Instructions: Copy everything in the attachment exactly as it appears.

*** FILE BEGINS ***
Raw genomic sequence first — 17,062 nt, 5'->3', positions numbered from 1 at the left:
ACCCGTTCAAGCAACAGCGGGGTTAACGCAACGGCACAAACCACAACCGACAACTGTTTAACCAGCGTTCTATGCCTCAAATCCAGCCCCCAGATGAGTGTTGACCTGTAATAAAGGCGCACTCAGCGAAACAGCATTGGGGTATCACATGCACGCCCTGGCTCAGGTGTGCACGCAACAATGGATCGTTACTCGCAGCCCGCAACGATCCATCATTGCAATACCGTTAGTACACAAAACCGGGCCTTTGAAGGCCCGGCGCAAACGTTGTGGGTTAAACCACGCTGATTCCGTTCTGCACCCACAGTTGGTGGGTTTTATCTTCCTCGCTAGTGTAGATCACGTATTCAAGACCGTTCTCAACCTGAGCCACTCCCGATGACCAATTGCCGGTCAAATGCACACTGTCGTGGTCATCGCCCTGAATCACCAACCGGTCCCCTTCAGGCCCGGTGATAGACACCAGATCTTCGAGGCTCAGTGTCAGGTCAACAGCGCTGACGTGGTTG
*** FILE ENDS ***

Raw genomic sequence first — 17,062 nt, 5'->3', positions numbered from 1 at the left:
ACCCGTTCAAGCAACAGCGGGGTTAACGCAACGGCACAAACCACAACCGACAACTGTTTAACCAGCGTTCTATGCCTCAAATCCAGCCCCCAGATGAGTGTTGACCTGTAATAAAGGCGCACTCAGCGAAACAGCATTGGGGTATCACATGCACGCCCTGGCTCAGGTGTGCACGCAACAATGGATCGTTACTCGCAGCCCGCAACGATCCATCATTGCAATACCGTTAGTACACAAAACCGGGCCTTTGAAGGCCCGGCGCAAACGTTGTGGGTTAAACCACGCTGATTCCGTTCTGCACCCACAGTTGGTGGGTTTTATCTTCCTCGCTAGTGTAGATCACGTATTCAAGACCGTTCTCAACCTGAGCCACTCCCGATGACCAATTGCCGGTCAAATGCACACTGTCGTGGTCATCGCCCTGAATCACCAACCGGTCCCCTTCAGGCCCGGTGATAGACACCAGATCTTCGAGGCTCAGTGTCAGGTCAACAGCGCTGACGTGGTTG